The main disadvantage of a public blockchain is the network can be laboriously slow, which can cause higher transaction costs. These blockchains also struggle to scale without significantly impacting the network, which can cause instability. Though advancements in this space are happening all the time, with third-generation blockchains such as Avalanche, Cardano, Algorand, and NEAR protocol looking to overcome the scalability issues that have historically plagued the blockchain industry.

Public blockchains are ideal for non-governmental organisations and businesses built on trust and transparency, such as the financial industry.

Proof of Work Consensus

Bitcoin uses PoW, which involves "miners" working on highly superior computer systems to solve complex problems, verify transactions and create blocks for the blockchain.

The downside of PoW consensus is the phenomenal energy demand. In February 2017, the energy consumption averaged an estimated 10.19 TWh annually. In November 2022, that estimated figure was 115.58 TWh per year (Source: Statista). Though you can find out why many in the crypto community believe this is an unfair criticism and there is much misinformation being spread on the topic by watching Guy's video: Bitcoin Mining: Facts & FUD.

Proof of Stake Consensus

PoS consensus is less energy intensive than PoW. It works because users purchase the cryptocurrency associated with the blockchain and effectively become "stakeholders", which incentivizes good behaviour and punishes bad actors. Users have voting power on future network decisions and play an active part in securing the network.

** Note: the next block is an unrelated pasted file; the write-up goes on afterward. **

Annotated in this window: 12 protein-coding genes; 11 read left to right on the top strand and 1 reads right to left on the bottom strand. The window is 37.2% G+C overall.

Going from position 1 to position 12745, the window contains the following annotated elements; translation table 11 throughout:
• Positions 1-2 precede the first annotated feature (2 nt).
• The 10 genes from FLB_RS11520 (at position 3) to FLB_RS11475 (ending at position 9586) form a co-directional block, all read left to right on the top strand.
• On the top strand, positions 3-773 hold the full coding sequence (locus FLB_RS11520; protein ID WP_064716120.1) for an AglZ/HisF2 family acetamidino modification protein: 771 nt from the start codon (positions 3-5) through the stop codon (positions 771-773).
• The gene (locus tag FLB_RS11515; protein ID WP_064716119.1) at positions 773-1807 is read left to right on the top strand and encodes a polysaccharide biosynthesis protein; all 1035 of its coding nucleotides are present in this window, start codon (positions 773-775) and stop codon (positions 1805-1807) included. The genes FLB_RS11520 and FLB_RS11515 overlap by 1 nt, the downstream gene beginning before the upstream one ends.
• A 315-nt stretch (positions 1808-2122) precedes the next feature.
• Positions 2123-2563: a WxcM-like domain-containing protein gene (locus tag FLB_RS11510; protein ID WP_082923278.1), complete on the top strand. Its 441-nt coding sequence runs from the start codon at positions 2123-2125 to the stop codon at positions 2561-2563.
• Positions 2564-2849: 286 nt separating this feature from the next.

Proof of work vs proof of stake
A Look at Some of the Key Differences Between PoW and PoS 

You can learn more about how these consensus mechanisms work and their strengths and weaknesses in our article on Proof of Work vs Proof of Stake.

Private Blockchain

A private blockchain network is often called an enterprise blockchain or permissioned blockchain. It is controlled by a single entity or works in a closed network or restricted environment, and can implement additional access control layers. Permissioned blockchains can either be fully or partially centralized, the creators can decide on the network's level of decentralization.

Private blockchain networks are somewhat like an intranet whereby a private organisation can determine security, permission levels, accessibility and authorisation. They can decide which nodes have access to change data and block third parties from whatever information they choose.

Private blockchains generally offer faster and more economic transactions than public blockchains due to the fact that they can feature a far fewer number of validators whose nodes can reach consensus faster.

The question is whether a private blockchain network is genuinely a blockchain as an entity controls it, and source codes may be proprietary, which means there is less transparency and less inclination to trust the blockchain. In addition, centralised nodes decide on what information is valid. Private blockchain networks bear more resemblance to traditional business networks.

Use cases for private blockchains are usually companies that want to disallow access to the public, such as auditing, internal voting, such as a DAO and supply chain management.

Hybrid Blockchain

A hybrid blockchain is a combination of a public and private blockchain. Organisations can set up a public permissionless system alongside a private, permission-based system, giving them control over who accesses stored data.

A hybrid blockchain is not transparent. When users join a hybrid blockchain, they are anonymous until they create a transaction, in which case, their identity becomes public.

Transactions are not available to the public but are timestamped and verified if required, for example, by allowing access via a smart contract.

Unlike a public blockchain, hackers cannot control 51% of the network. A hybrid blockchain is easily scalable, fast, and cheap.

Ideal use cases for hybrid blockchains are retailers, medical records, real estate, and governments. These entities can retain system privacy whilst giving the public access to information as required.

Consortium Blockchain